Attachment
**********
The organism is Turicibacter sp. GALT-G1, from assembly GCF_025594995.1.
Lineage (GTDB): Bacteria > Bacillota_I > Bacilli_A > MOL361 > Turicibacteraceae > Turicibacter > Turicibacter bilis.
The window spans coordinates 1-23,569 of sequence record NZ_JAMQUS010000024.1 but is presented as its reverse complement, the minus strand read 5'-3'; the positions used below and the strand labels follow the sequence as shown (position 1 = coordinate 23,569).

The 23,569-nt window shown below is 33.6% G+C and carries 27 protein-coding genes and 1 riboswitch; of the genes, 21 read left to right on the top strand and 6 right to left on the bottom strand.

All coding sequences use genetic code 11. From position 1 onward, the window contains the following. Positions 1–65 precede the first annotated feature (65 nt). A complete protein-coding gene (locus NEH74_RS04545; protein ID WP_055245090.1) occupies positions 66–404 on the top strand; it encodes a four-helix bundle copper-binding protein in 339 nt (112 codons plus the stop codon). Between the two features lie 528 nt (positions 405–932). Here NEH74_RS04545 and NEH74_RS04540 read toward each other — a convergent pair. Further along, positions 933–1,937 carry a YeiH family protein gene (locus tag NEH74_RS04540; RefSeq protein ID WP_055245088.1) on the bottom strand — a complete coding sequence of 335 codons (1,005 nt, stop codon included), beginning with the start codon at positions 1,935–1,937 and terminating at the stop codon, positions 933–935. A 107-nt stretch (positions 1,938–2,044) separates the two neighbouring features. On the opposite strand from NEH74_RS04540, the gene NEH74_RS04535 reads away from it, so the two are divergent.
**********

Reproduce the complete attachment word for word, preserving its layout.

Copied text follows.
The organism is Turicibacter sp. GALT-G1, from assembly GCF_025594995.1.
Lineage (GTDB): Bacteria > Bacillota_I > Bacilli_A > MOL361 > Turicibacteraceae > Turicibacter > Turicibacter bilis.
The window spans coordinates 1-23,569 of sequence record NZ_JAMQUS010000024.1 but is presented as its reverse complement, the minus strand read 5'-3'; the positions used below and the strand labels follow the sequence as shown (position 1 = coordinate 23,569).

The 23,569-nt window shown below is 33.6% G+C and carries 27 protein-coding genes and 1 riboswitch; of the genes, 21 read left to right on the top strand and 6 right to left on the bottom strand.

All coding sequences use genetic code 11. From position 1 onward, the window contains the following. Positions 1–65 precede the first annotated feature (65 nt). A complete protein-coding gene (locus NEH74_RS04545; protein ID WP_055245090.1) occupies positions 66–404 on the top strand; it encodes a four-helix bundle copper-binding protein in 339 nt (112 codons plus the stop codon). Between the two features lie 528 nt (positions 405–932). Here NEH74_RS04545 and NEH74_RS04540 read toward each other — a convergent pair. Further along, positions 933–1,937 carry a YeiH family protein gene (locus tag NEH74_RS04540; RefSeq protein ID WP_055245088.1) on the bottom strand — a complete coding sequence of 335 codons (1,005 nt, stop codon included), beginning with the start codon at positions 1,935–1,937 and terminating at the stop codon, positions 933–935. A 107-nt stretch (positions 1,938–2,044) separates the two neighbouring features. On the opposite strand from NEH74_RS04540, the gene NEH74_RS04535 reads away from it, so the two are divergent.